So today, I'd like to take you on a walk out of Jerusalem toward the Mount of Olives. The path we will traverse descends from Mount Zion, across the Valley of Jehoshaphat. There the Kidron, black brook as it was called in the time of Jesus, flows. Most likely, at the time of year when Jesus and His close band of followers walked this path, they were met by swollen waters rushing through the rocky gorge. It was late at night and as Biblical scholars tell us, the time was most likely somewhere between eleven or twelve o'clock.
The words of author and pastor J.R. Macduff, about Gethsemane call out to us today: “We approach now – let it be with reverent steps the most deeply sacred of all the memories of Olivet.” And then in words which reflect his beautiful prose, author Macduff continues, “If no other spot on the Mt of Olives gathered hallowed memories, Gethsemane alone would have given Olivet peerless and undying sacredness. No locality is visited with intenser interest by the traveler in Palestine, than the cluster of venerable olive trees, with ‘their gnarled trunks and scanty foliage’ – the reputed relics of earth’s most sanctified scene of anguish and suffering.” As one German scholar penned, “Gethsemane becomes to us an Eden, and is transformed with its horrors into a peaceful retreat. Within its circuit we are safe from the judicial inquiry, ‘Adam where are you?’ In this garden, Gethsemane, flows the never-failing river of God which waters (our) new Paradise.” PRAISE GOD for the gift of our Savior, Christ Jesus, to our sin-sick world.
Just for a moment in your busy day, I invite you to walk with Jesus, step-by-step, into the darkness of Gethsemane. Kneel with Him as He prays. And most of all, tell Him how grateful you are that He entered the portal of Gethsemane to battle the prince of evil – taking your place and mine so that we too can obtain victory.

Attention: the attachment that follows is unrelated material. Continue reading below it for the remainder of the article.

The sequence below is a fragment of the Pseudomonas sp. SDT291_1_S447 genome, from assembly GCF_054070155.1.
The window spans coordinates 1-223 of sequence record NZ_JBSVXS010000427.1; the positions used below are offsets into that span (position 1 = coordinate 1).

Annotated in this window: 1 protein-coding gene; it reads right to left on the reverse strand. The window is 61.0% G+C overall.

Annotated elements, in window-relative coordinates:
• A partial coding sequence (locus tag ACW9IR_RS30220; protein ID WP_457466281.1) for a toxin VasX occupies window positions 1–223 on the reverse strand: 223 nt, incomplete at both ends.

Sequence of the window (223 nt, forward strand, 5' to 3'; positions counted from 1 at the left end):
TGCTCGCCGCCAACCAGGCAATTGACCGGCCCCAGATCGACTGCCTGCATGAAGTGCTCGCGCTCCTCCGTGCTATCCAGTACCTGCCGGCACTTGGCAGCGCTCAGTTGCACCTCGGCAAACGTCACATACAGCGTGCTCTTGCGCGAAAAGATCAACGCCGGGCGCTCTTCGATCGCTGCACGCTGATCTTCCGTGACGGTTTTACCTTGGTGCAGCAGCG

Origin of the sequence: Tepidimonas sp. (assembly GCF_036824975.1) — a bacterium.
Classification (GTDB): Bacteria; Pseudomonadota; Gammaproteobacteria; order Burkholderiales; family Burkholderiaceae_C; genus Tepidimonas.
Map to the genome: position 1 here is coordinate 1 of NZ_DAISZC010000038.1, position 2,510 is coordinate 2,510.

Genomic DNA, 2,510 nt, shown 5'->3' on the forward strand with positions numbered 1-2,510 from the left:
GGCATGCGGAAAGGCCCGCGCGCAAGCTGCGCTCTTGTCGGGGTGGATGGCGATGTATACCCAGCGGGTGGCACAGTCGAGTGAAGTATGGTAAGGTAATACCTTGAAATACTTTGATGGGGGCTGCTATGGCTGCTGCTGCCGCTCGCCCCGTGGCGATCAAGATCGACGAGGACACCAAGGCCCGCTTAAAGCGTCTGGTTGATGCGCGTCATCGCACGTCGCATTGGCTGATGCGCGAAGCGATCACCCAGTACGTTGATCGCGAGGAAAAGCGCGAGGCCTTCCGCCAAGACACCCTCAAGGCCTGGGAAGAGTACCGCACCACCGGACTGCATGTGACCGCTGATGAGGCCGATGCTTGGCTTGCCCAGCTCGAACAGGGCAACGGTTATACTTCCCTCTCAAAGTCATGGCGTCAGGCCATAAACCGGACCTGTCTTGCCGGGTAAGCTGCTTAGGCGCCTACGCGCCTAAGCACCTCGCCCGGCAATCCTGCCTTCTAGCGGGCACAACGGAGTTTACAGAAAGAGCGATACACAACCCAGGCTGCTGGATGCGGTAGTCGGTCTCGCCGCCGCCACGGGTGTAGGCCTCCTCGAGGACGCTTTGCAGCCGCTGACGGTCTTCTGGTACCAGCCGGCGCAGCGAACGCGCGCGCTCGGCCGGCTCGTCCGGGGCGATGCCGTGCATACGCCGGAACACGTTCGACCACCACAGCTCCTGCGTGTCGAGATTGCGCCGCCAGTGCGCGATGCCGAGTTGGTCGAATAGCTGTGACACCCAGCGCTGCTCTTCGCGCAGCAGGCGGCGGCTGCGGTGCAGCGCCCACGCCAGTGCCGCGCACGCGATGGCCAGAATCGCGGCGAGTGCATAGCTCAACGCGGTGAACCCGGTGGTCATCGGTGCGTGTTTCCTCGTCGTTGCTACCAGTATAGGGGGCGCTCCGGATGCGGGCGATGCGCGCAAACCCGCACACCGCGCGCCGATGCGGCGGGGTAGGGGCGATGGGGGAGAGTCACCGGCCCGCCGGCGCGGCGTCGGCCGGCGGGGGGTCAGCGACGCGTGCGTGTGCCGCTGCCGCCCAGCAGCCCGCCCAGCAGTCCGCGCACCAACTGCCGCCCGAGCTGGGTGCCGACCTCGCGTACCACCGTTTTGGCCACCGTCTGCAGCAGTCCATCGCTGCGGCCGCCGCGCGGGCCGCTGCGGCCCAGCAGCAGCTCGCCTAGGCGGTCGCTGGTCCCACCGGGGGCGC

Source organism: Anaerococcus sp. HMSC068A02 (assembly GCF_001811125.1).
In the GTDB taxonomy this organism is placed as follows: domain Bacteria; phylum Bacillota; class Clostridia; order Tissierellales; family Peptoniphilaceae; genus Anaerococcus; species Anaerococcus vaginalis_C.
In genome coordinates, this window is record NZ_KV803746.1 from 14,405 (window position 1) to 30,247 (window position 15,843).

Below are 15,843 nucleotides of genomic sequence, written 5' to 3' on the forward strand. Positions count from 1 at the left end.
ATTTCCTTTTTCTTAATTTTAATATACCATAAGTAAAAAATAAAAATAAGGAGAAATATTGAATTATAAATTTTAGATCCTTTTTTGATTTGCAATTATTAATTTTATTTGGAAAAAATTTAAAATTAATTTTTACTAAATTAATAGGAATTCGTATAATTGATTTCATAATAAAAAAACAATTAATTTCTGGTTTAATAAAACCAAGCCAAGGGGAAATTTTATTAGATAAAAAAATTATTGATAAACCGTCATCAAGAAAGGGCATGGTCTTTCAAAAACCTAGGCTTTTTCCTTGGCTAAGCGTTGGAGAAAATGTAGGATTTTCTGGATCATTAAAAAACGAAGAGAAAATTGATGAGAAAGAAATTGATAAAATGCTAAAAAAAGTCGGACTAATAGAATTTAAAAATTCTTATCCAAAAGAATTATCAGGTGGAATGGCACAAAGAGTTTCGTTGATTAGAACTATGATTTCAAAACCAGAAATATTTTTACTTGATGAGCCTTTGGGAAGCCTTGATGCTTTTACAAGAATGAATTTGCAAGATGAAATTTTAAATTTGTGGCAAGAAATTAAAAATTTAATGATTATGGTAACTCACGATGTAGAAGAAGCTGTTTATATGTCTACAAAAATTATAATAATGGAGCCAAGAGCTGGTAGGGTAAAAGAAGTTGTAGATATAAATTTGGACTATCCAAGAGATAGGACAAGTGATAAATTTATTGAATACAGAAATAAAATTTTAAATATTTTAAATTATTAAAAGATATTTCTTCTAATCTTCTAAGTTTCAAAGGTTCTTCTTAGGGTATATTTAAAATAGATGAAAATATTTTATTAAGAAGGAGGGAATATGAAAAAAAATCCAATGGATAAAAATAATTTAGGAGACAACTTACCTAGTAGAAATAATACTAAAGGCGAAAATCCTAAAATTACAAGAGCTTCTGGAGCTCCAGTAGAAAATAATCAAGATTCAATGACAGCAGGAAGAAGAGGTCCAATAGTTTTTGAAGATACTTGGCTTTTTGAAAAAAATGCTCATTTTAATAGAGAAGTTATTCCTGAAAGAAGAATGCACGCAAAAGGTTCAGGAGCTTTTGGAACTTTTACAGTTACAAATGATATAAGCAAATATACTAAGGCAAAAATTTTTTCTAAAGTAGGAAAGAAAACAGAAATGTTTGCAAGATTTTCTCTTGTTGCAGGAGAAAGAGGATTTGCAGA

I want to share the words of an old hymn penned by James Montgomery in 1920, “Go to Dark Gethsemane”:
“Go to dark Gethsemane,
Ye that feel the tempter’s power;
Your Redeemer’s conflict see;
Watch with Him one bitter hour;
Turn not from His griefs away;
Learn of Jesus Christ to pray.”
May we never hesitate from our Saviour’s call to join Him in our own Gethsemane, no matter the suffering or pain. In the words of poet Godfrey Fox Bradby:
“Not for one hour, so much the daily task
Absorbs us, and the world fills all our mind,
Leaving no room for that which Thou dost ask:
Too busy to be indolent, to find
The path that leads to Olivet, or spare
No, not one hour; save when our heads are bowed
With our own sorrow: when the heart’s sore need
Craves comfort from Thy presence and the cloud
Hangs dark and heavy over us; then, indeed,
Oh, Saviour of the world, we turn to Thee,
To watch with us in our Gethsemane.”
“The Lord God planted a garden
In the first white days of the world,
And He set there an Angel warden
In a garment of light enfurled.
So near to the peace of Heaven
The hawk might nest with the wren,
For there in the cool of the even
God walked with the first of men
And I dream that these garden closes
With their shade and their sun-flecked sod,
And their lilies and bowers of roses
Were laid by the hand of God.
The kiss of the sun for pardon,
The song of the birds for mirth
One is nearer God’s heart in a garden
Than anywhere else on earth.
For He broke it for us in a garden
Under the olive trees
Where the angel of strength was the warden
And the soul of the world found ease.”
Dorothy Frances Gurney
The song I have chosen today is one of my favorites, written by poet and hymn-writer, Sidney Lanier. It is most familiar by the title, “Into the Woods.” But my favorite title for this beloved hymn is “The Ballad of the Trees.”
“Into the woods my Master went,
Clean forspent, forspent,
Into the woods my Master came,
Forspent with love and shame.
But the olive trees they were not blind to Him
The thorn tree had a mind to Him,
When into the woods He came.
Out of the woods my Master came
And He was well content,
Out of the woods my Master came,
Content with death and shame.
When death and shame would woo Him last,
From under the trees they drew Him last,
‘Twas on a tree they slew Him – last,
When out of the woods He came.”
“Into the Woods My Master Went” by Jane Hawes
Dorothy Valcàrcel, Author
When A Woman Meets Jesus